In a previous article we gave a quick overview of how Salas O'Brien uses virtual reality to serve its clients better. But how do you get a virtual reality model?
It all begins with a 3D model.
Working smarter with BIM
Although a first-person walk-through can be developed from models made in almost any 3D sketching tool, models created in parametric modeling software have practical uses that extend far beyond visualization.
Revit is not the only software option in this field, but it is by far the most common. Here are some examples of the kinds of benefits a tool like Revit can bring to a project:
- Manage and store complex information. Revit is first and foremost a construction documentation tool. The software integrates visualization and design by creating responsive, 3D digital models that catalog complex building design information—anything and everything from mechanical/electrical schematics to lighting layout.
- Simplify collaboration. After it is adopted and put into practice, Revit empowers designers to collaborate by integrating formerly siloed processes into a cohesive, evolving design program. Because Revit brings together information from so many different disciplines, designers are able to detect clashes much more quickly. Revit also applies changes in real time across platforms, making updates seamless.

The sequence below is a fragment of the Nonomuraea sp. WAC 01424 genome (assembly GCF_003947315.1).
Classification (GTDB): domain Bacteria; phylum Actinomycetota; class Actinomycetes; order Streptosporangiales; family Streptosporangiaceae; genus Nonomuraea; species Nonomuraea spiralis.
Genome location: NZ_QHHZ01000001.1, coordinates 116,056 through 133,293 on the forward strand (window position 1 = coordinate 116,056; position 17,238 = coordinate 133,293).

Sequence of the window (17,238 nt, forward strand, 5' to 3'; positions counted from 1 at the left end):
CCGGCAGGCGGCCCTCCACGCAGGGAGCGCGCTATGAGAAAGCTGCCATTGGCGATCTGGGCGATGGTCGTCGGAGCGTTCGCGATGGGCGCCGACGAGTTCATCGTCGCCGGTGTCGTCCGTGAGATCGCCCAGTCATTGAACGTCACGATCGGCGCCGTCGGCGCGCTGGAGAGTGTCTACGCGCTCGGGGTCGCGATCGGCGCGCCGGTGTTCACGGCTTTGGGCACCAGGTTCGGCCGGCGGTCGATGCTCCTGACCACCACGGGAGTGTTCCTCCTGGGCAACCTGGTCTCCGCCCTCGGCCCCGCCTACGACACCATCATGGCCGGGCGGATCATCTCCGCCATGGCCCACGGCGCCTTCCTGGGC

- Reduce RFIs. When an entire design team uses Revit, they can create better construction documentation, catch conflicts before the design hits the field, and reduce RFIs. As more design contributors adopt the software, its value increases.
- Work from concept to construction. Creative uses for the software could include energy or lighting analysis, as well as phasing management. Final documents are “living” and can be used for future additions, equipment tracking, and other tasks.
- Enhance perspective. Once created, models in Revit can be viewed and modified from nearly limitless points of view. In addition to this built-in flexibility, models can be ported to gaming software at any point in the design process and experienced through interactive walk-throughs or VR. This option allows designers and clients to explore their projects first-hand, view progress, and make design decisions with a better understanding of the space in 3D.
With more and more designers and firms seeing these benefits and using BIM on their projects, it is no wonder that many are taking the next step and using those BIM models to create VR visualizations.
Want to learn more about how Salas O'Brien uses VR?
One of our senior designers, Eric Johnson, just released a white paper that goes into more detail on VR and how it can help Salas O'Brien serve its clients better. Click below if you're interested in learning more.